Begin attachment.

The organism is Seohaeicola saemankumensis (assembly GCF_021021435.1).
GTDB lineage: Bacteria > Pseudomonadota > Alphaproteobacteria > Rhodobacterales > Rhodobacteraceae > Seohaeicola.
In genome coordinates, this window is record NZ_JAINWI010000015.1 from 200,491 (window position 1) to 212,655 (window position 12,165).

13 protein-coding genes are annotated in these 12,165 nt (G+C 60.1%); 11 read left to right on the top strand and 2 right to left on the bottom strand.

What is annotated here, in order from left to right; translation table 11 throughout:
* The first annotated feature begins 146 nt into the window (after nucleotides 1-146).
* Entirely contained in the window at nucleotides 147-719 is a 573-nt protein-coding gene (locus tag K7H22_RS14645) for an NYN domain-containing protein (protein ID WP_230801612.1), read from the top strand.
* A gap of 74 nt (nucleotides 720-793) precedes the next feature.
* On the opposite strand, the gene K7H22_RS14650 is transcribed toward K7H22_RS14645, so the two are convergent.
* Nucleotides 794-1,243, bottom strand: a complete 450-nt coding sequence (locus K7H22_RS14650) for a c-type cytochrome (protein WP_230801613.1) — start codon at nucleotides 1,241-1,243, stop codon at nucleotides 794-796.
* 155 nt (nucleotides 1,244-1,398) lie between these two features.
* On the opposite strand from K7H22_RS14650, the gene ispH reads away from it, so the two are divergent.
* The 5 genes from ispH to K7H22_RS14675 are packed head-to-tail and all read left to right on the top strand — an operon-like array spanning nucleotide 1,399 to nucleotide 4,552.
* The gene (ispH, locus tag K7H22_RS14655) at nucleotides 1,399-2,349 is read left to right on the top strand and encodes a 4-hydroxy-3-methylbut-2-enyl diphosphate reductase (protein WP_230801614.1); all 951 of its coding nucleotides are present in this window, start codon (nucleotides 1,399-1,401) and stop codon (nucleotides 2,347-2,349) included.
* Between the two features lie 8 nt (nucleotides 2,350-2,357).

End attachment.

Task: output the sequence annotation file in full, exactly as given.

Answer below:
The organism is Seohaeicola saemankumensis (assembly GCF_021021435.1).
GTDB lineage: Bacteria > Pseudomonadota > Alphaproteobacteria > Rhodobacterales > Rhodobacteraceae > Seohaeicola.
In genome coordinates, this window is record NZ_JAINWI010000015.1 from 200,491 (window position 1) to 212,655 (window position 12,165).

13 protein-coding genes are annotated in these 12,165 nt (G+C 60.1%); 11 read left to right on the top strand and 2 right to left on the bottom strand.

What is annotated here, in order from left to right; translation table 11 throughout:
* The first annotated feature begins 146 nt into the window (after nucleotides 1-146).
* Entirely contained in the window at nucleotides 147-719 is a 573-nt protein-coding gene (locus tag K7H22_RS14645) for an NYN domain-containing protein (protein ID WP_230801612.1), read from the top strand.
* A gap of 74 nt (nucleotides 720-793) precedes the next feature.
* On the opposite strand, the gene K7H22_RS14650 is transcribed toward K7H22_RS14645, so the two are convergent.
* Nucleotides 794-1,243, bottom strand: a complete 450-nt coding sequence (locus K7H22_RS14650) for a c-type cytochrome (protein WP_230801613.1) — start codon at nucleotides 1,241-1,243, stop codon at nucleotides 794-796.
* 155 nt (nucleotides 1,244-1,398) lie between these two features.
* On the opposite strand from K7H22_RS14650, the gene ispH reads away from it, so the two are divergent.
* The 5 genes from ispH to K7H22_RS14675 are packed head-to-tail and all read left to right on the top strand — an operon-like array spanning nucleotide 1,399 to nucleotide 4,552.
* The gene (ispH, locus tag K7H22_RS14655) at nucleotides 1,399-2,349 is read left to right on the top strand and encodes a 4-hydroxy-3-methylbut-2-enyl diphosphate reductase (protein WP_230801614.1); all 951 of its coding nucleotides are present in this window, start codon (nucleotides 1,399-1,401) and stop codon (nucleotides 2,347-2,349) included.
* Between the two features lie 8 nt (nucleotides 2,350-2,357).